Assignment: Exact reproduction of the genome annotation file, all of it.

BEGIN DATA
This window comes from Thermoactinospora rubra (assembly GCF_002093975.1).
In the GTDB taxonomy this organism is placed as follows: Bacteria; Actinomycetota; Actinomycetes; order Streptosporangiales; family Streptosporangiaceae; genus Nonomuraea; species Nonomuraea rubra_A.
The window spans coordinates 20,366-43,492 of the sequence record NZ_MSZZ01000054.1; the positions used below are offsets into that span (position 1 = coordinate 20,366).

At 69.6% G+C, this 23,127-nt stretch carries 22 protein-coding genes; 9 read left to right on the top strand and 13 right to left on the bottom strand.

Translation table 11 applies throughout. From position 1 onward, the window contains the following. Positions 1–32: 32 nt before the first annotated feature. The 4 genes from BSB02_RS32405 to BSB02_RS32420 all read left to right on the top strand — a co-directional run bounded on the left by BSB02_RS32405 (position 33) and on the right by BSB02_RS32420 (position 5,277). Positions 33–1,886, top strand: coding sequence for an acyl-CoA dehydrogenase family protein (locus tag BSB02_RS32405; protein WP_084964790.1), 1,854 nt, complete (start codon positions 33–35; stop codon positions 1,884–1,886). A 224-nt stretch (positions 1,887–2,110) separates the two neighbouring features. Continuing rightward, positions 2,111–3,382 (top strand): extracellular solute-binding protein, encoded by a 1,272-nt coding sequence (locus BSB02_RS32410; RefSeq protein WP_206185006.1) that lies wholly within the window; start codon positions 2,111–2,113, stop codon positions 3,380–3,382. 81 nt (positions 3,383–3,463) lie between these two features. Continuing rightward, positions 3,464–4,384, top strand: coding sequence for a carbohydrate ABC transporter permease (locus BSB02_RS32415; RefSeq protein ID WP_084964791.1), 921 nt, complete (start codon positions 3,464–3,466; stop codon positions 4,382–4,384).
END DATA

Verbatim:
This window comes from Thermoactinospora rubra (assembly GCF_002093975.1).
In the GTDB taxonomy this organism is placed as follows: Bacteria; Actinomycetota; Actinomycetes; order Streptosporangiales; family Streptosporangiaceae; genus Nonomuraea; species Nonomuraea rubra_A.
The window spans coordinates 20,366-43,492 of the sequence record NZ_MSZZ01000054.1; the positions used below are offsets into that span (position 1 = coordinate 20,366).

At 69.6% G+C, this 23,127-nt stretch carries 22 protein-coding genes; 9 read left to right on the top strand and 13 right to left on the bottom strand.

Translation table 11 applies throughout. From position 1 onward, the window contains the following. Positions 1–32: 32 nt before the first annotated feature. The 4 genes from BSB02_RS32405 to BSB02_RS32420 all read left to right on the top strand — a co-directional run bounded on the left by BSB02_RS32405 (position 33) and on the right by BSB02_RS32420 (position 5,277). Positions 33–1,886, top strand: coding sequence for an acyl-CoA dehydrogenase family protein (locus tag BSB02_RS32405; protein WP_084964790.1), 1,854 nt, complete (start codon positions 33–35; stop codon positions 1,884–1,886). A 224-nt stretch (positions 1,887–2,110) separates the two neighbouring features. Continuing rightward, positions 2,111–3,382 (top strand): extracellular solute-binding protein, encoded by a 1,272-nt coding sequence (locus BSB02_RS32410; RefSeq protein WP_206185006.1) that lies wholly within the window; start codon positions 2,111–2,113, stop codon positions 3,380–3,382. 81 nt (positions 3,383–3,463) lie between these two features. Continuing rightward, positions 3,464–4,384, top strand: coding sequence for a carbohydrate ABC transporter permease (locus BSB02_RS32415; RefSeq protein ID WP_084964791.1), 921 nt, complete (start codon positions 3,464–3,466; stop codon positions 4,382–4,384).